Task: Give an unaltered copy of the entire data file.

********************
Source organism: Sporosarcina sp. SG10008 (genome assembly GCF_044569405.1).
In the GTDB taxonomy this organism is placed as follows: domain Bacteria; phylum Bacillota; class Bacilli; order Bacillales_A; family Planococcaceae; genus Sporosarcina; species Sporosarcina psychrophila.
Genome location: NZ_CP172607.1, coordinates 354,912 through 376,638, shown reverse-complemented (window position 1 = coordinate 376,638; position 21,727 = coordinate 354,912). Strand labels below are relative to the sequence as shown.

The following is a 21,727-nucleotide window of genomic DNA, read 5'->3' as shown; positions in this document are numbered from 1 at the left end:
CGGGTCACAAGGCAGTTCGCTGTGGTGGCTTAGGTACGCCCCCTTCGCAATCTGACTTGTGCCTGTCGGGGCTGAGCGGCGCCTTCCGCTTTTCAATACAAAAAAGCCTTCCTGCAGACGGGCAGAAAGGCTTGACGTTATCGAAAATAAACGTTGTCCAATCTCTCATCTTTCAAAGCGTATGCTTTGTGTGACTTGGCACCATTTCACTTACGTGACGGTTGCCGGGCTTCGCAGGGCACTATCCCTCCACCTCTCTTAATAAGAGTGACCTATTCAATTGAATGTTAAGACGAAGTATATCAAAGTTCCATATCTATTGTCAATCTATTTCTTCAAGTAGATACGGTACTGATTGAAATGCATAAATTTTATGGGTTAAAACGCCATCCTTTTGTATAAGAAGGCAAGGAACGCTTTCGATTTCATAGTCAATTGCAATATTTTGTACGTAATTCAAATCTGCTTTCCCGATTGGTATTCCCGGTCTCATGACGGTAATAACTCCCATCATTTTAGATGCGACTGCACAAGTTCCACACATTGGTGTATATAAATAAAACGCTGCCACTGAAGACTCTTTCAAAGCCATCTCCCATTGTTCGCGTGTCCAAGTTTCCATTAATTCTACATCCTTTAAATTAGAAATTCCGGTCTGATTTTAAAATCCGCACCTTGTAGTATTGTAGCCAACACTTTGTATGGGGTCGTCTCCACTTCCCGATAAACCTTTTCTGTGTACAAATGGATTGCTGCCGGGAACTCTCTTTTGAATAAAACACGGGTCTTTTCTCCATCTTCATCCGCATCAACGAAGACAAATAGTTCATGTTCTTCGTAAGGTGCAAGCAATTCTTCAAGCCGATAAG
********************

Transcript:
Source organism: Sporosarcina sp. SG10008 (genome assembly GCF_044569405.1).
In the GTDB taxonomy this organism is placed as follows: domain Bacteria; phylum Bacillota; class Bacilli; order Bacillales_A; family Planococcaceae; genus Sporosarcina; species Sporosarcina psychrophila.
Genome location: NZ_CP172607.1, coordinates 354,912 through 376,638, shown reverse-complemented (window position 1 = coordinate 376,638; position 21,727 = coordinate 354,912). Strand labels below are relative to the sequence as shown.

The following is a 21,727-nucleotide window of genomic DNA, read 5'->3' as shown; positions in this document are numbered from 1 at the left end:
CGGGTCACAAGGCAGTTCGCTGTGGTGGCTTAGGTACGCCCCCTTCGCAATCTGACTTGTGCCTGTCGGGGCTGAGCGGCGCCTTCCGCTTTTCAATACAAAAAAGCCTTCCTGCAGACGGGCAGAAAGGCTTGACGTTATCGAAAATAAACGTTGTCCAATCTCTCATCTTTCAAAGCGTATGCTTTGTGTGACTTGGCACCATTTCACTTACGTGACGGTTGCCGGGCTTCGCAGGGCACTATCCCTCCACCTCTCTTAATAAGAGTGACCTATTCAATTGAATGTTAAGACGAAGTATATCAAAGTTCCATATCTATTGTCAATCTATTTCTTCAAGTAGATACGGTACTGATTGAAATGCATAAATTTTATGGGTTAAAACGCCATCCTTTTGTATAAGAAGGCAAGGAACGCTTTCGATTTCATAGTCAATTGCAATATTTTGTACGTAATTCAAATCTGCTTTCCCGATTGGTATTCCCGGTCTCATGACGGTAATAACTCCCATCATTTTAGATGCGACTGCACAAGTTCCACACATTGGTGTATATAAATAAAACGCTGCCACTGAAGACTCTTTCAAAGCCATCTCCCATTGTTCGCGTGTCCAAGTTTCCATTAATTCTACATCCTTTAAATTAGAAATTCCGGTCTGATTTTAAAATCCGCACCTTGTAGTATTGTAGCCAACACTTTGTATGGGGTCGTCTCCACTTCCCGATAAACCTTTTCTGTGTACAAATGGATTGCTGCCGGGAACTCTCTTTTGAATAAAACACGGGTCTTTTCTCCATCTTCATCCGCATCAACGAAGACAAATAGTTCATGTTCTTCGTAAGGTGCAAGCAATTCTTCAAGCCGATAAG